Is It Worse to Be Sitting at Work or Sitting at Home?

A recent report indicates that sitting at home is more problematic for health than sitting at work and may be bad news for the manufacturer’s of standing desks.

Time: This Type of Sitting is the Worst for Your Health

Background: For the study, [published in the Journal of the American Heart Association: JM Garcia et al. Full text link Types of Sedentary Behavior and Risk of Cardiovascular Events and Mortality in Blacks: The Jackson Heart Study. https://doi.org/10.1161/JAHA.118.010406] “almost 3,600 African American adults reported the amount of time they’d spent sitting at work, watching television and exercising over the previous year. They also provided demographic, lifestyle and health-history information. The researchers monitored the participants’ health over eight years, during which 129 had a cardiovascular issue and 205 died.”

Key findings:

  • “After adjusting for health and lifestyle factors, the researchers found that “often or always” sitting at work was not associated with a heightened risk of death and heart disease”
  • “But those watching four or more hours of television per day had a 50% higher risk of heart issues and death, compared to those watching two hours or less per day.”
  • From Today: Sitting while watching TV, but not sitting at work, linked with higher health risk: “The health risk of watching lots of TV vanished when people spent 150 minutes or more per week doing moderate-to-vigorous exercise— like brisk walking, running, swimming and cycling.”

Commentary from Time report:

  • “People who spend a good chunk of their free time watching television likely do so at the expense of exercising.”
  • “Vegging in front of the TV may also inspire other unhealthy habits” –like snacking, consuming alcohol, and disrupting sleep patterns.

My take: This study suggests that sitting a lot at work is mainly a problem only for those who sit a lot when they leave work.

Retiro Park, Madrid

 

Sitting Better (like a dog) to Fix Back Problems

On the way to work, I heard this NPR story:  To Fix That Pain In Your Back, You Might Have To Change The Way You Sit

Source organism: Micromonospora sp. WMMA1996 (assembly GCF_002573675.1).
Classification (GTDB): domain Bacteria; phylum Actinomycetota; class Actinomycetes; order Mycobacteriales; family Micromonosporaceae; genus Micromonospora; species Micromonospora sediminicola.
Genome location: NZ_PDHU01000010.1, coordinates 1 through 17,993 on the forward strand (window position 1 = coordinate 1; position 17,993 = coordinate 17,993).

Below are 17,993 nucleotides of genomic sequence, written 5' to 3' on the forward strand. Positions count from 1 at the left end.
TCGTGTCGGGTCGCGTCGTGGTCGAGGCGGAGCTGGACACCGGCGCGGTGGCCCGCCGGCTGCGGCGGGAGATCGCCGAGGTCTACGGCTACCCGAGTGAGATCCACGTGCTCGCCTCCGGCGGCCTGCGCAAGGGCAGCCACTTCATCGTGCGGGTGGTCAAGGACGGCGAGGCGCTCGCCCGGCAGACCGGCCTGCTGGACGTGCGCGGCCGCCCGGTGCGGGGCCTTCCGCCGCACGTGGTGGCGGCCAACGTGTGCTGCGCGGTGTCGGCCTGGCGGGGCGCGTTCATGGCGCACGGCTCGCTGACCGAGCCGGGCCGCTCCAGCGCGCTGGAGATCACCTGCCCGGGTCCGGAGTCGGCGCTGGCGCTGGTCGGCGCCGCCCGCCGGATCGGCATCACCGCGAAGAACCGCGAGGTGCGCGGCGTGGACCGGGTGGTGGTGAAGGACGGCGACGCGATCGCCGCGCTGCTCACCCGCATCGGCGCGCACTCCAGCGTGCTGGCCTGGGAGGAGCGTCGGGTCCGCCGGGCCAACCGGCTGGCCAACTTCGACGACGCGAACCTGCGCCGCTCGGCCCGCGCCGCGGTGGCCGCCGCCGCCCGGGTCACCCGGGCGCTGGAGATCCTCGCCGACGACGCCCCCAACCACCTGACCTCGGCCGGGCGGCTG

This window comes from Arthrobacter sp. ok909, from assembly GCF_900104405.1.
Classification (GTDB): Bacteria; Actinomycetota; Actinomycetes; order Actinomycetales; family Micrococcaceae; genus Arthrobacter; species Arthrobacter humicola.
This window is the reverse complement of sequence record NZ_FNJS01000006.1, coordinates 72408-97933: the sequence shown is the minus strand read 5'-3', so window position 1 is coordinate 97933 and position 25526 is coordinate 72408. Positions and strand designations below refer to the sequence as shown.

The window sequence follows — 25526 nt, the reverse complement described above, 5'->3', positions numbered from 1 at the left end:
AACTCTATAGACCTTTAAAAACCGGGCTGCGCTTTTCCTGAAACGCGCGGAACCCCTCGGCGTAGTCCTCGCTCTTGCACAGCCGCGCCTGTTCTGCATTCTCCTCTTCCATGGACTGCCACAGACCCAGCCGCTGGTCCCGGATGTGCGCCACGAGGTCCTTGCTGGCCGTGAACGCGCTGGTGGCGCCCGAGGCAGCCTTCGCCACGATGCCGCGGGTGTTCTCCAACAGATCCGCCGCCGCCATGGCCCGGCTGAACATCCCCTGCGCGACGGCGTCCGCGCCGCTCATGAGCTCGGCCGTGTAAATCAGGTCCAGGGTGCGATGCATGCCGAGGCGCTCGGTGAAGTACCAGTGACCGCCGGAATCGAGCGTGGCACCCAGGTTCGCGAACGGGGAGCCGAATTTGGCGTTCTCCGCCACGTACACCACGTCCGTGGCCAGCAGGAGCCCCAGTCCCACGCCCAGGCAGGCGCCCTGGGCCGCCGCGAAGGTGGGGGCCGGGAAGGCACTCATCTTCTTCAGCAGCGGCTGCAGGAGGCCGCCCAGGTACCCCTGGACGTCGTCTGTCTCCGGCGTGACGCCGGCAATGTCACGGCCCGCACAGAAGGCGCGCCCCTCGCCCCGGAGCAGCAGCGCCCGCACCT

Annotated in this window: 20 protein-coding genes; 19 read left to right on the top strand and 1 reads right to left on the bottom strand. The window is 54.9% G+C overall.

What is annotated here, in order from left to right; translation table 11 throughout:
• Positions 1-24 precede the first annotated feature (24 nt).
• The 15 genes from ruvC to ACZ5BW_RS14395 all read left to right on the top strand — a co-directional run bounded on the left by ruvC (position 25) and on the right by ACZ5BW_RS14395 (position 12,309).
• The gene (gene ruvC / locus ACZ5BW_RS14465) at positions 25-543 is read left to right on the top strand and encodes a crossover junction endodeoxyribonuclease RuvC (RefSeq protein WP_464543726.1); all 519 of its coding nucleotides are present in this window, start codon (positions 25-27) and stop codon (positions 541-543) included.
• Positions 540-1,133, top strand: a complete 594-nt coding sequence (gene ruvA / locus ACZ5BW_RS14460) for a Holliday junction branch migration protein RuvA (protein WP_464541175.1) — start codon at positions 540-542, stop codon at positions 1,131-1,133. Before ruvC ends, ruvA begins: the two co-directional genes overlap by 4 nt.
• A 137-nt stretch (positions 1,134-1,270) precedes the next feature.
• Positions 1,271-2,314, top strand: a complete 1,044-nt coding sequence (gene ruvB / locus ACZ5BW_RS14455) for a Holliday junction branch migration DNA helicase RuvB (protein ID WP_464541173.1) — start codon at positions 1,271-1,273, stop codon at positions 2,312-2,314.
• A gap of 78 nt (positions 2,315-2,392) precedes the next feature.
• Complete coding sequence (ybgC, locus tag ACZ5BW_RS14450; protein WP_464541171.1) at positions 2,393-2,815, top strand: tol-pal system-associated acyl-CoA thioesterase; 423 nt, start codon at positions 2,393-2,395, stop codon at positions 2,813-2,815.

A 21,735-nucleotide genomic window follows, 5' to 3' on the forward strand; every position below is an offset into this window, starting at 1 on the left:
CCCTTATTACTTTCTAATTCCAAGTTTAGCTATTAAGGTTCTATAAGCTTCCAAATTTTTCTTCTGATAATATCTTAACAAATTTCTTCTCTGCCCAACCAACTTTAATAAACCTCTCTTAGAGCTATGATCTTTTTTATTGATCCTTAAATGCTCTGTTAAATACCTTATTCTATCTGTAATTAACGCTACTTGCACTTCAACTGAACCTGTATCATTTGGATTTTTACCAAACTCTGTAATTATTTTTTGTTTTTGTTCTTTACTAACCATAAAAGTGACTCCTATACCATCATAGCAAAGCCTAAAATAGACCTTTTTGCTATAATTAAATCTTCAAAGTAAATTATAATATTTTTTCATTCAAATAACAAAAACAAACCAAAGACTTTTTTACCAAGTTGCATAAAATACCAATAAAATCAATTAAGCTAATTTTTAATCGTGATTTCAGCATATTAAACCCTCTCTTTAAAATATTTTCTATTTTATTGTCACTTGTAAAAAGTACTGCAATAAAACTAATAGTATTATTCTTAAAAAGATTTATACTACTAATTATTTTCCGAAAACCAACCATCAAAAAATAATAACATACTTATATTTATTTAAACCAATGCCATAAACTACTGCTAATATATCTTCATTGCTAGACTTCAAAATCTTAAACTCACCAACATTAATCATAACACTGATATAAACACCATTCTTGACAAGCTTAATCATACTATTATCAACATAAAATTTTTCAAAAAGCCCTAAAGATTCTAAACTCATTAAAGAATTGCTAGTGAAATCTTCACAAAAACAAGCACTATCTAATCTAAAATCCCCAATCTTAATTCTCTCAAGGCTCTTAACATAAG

An excerpt:

“Most of us do not sit well, and we’ve certainly been putting a lot more stress on our spines,” says Khan, who operates on spines at Sutters Health’s Palo Alto Medical Foundation.

If we change the way we sit, Khan says, it will help to decrease back problems.

“We should sit less, and we should sit better,” he says.

Over the past century or so, many Americans have lost the art of sitting, he says. Most people in the U.S. — even children — are sitting in one particular way that’s stressing their backs. You might not realize you’re doing it. But it’s super easy to see in other people.

Here’s how: Take a look at people who are sitting down – not face-on but rather from the side, in profile, so you can see the shape of their spine.

There’s a high probability their back is curving like the letter C — or some version of C. Or it might make you think of a cashew nut, sitting in the chair. There are two telltale signs: Their shoulders curve over and their butts curve under. That posture is hurting their backs, Khan says…

To figure out how to shift your pelvis into a healthier position, Sherer says to imagine for a minute you have a tail. If we were designed like dogs, the tail would be right at the base of your spine…

To straighten out the C shape, Sherer says, “we need to position the pelvis in a way that this tail could wag.”

My take -disclosure: I am not a back expert –so I am not sure about the expertise of some of this advice.  Also, this article is in sync with a previous NPR segment —Back Pain May Be the Result of Bending Over at the Waist (Lost Art of Bending Over: How Other Cultures Spare Their Spines)

Disclaimer: These blog posts are for educational purposes only. Specific dosing of medications/diets (along with potential adverse effects) should be confirmed by prescribing physician/nutritionist.  This content is not a substitute for medical advice, diagnosis or treatment provided by a qualified healthcare provider. Always seek the advice of your physician or other qualified health provider with any questions you may have regarding a condition.